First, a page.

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. 2011 Nov;38(6):440-58.
doi: 10.1007/s10488-010-0332-x.

Improvement in Symptoms Versus Functioning: How Do Our Best Treatments Measure Up?

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Improvement in Symptoms Versus Functioning: How Do Our Best Treatments Measure Up?

Kimberly D Becker et al. Adm Policy Ment Health. .

Abstract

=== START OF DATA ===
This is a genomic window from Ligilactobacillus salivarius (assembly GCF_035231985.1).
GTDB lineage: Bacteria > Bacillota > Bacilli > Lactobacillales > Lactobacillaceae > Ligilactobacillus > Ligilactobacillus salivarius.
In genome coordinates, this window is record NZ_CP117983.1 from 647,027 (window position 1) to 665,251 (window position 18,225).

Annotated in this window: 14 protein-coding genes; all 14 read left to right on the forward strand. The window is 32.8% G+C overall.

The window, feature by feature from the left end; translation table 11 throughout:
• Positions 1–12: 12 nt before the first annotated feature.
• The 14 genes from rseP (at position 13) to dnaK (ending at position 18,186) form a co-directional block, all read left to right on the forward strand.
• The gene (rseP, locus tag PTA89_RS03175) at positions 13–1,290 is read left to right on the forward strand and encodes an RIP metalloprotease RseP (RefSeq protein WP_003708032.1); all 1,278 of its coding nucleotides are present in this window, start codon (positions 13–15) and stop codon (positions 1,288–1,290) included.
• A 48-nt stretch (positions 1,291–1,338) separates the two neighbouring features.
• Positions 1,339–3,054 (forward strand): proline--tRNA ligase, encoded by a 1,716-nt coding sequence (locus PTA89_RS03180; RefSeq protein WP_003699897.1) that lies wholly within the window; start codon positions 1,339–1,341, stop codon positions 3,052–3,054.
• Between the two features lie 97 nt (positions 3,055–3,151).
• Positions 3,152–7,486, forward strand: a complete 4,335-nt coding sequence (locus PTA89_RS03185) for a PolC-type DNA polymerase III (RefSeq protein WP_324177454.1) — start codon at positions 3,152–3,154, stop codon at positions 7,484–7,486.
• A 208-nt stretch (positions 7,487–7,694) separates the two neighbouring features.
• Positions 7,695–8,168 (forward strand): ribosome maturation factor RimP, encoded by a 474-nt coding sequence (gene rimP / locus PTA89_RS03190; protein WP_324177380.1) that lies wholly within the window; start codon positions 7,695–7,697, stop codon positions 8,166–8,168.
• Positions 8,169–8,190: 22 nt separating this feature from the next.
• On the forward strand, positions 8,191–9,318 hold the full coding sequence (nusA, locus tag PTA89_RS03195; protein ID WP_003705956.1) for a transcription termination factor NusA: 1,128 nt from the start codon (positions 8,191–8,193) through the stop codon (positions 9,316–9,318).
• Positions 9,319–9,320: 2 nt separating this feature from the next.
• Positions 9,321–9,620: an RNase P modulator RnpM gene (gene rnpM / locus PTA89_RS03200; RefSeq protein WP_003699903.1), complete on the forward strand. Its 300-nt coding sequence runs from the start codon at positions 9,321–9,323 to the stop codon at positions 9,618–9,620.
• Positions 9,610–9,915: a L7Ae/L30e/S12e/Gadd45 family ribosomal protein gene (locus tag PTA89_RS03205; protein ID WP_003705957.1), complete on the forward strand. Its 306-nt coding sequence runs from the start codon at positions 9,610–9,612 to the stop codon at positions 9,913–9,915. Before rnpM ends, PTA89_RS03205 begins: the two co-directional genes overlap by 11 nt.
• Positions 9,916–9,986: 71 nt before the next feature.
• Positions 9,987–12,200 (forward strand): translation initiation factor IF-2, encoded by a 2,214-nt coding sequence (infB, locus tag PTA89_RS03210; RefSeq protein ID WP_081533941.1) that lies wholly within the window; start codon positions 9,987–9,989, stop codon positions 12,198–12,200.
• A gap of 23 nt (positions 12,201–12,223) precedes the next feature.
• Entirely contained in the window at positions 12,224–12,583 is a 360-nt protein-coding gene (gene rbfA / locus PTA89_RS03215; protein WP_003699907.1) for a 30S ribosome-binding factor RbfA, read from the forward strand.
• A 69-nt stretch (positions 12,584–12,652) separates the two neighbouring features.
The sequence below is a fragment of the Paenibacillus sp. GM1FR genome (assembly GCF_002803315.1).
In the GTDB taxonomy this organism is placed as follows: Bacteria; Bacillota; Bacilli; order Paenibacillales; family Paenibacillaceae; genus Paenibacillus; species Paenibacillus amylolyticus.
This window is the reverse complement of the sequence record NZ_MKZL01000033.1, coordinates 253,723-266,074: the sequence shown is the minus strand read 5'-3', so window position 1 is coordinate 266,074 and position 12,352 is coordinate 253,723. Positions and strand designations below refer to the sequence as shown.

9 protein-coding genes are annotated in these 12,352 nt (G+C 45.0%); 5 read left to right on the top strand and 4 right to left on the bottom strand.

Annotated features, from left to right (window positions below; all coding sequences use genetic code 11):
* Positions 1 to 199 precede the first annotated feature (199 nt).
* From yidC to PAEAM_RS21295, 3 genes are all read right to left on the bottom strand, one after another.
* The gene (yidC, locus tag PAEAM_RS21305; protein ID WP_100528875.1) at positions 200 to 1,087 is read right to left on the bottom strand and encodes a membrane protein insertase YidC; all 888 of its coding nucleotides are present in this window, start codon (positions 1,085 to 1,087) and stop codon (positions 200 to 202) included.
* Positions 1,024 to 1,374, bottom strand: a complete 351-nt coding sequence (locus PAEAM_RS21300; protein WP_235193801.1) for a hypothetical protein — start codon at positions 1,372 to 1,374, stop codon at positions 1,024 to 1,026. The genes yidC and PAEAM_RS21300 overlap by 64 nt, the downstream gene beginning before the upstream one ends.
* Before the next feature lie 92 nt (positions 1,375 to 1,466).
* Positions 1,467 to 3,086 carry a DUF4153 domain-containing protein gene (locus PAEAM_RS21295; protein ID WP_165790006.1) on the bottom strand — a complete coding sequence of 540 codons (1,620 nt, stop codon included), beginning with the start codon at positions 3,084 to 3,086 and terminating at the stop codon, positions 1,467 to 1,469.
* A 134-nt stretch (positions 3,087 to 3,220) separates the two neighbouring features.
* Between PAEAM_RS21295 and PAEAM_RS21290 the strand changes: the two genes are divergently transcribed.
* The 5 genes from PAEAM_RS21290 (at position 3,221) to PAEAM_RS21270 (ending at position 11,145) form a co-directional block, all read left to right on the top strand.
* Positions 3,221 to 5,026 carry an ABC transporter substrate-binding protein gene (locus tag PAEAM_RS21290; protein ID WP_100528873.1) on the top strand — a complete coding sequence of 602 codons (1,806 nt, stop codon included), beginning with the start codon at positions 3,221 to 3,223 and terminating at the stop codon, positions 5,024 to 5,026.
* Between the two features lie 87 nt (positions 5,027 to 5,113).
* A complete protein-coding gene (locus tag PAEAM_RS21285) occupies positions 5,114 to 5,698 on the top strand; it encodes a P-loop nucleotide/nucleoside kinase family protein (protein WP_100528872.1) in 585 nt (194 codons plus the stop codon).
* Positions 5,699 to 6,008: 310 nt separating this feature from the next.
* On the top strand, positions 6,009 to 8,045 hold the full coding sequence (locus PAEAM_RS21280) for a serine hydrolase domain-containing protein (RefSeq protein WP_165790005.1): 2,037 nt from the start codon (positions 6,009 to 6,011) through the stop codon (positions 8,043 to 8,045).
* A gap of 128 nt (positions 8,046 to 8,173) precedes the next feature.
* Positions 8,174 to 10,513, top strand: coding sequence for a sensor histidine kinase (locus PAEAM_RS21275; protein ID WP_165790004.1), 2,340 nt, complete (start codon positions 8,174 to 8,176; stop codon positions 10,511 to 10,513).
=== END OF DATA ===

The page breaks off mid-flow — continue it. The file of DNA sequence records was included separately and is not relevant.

We examined the effects of redefining standards of evidence for treatments targeting childhood mental health problems by expanding outcomes beyond symptom reduction to include functioning. Over 750 treatment protocols from 435 randomized controlled trials were rated based on empirical evidence. Nearly two-thirds (63.9%) demonstrated at least a minimum level of evidence for reducing symptoms; however, only 18.8% of treatments demonstrated evidence for reducing functional impairment. Of those treatments with empirical support for symptom reduction, the majority did not demonstrate empirical support for improvement in functioning because measures of functioning were not included in the studies in which these treatments were tested. However, even when measures of functioning were included, it was much more difficult for treatments to achieve improvement. Among treatments that achieved improvement in functioning, the most notable were Collaborative Problem Solving for disruptive behavior and Cognitive Behavioral Therapy plus Medication for traumatic stress because they demonstrated no support for symptom reduction but good support for improvement in functioning. Results are discussed within the context of evaluating the standards of evidence for treatments and the opportunity to move towards a multidimensional framework whose utility has the potential to exceed the sum of its parts.

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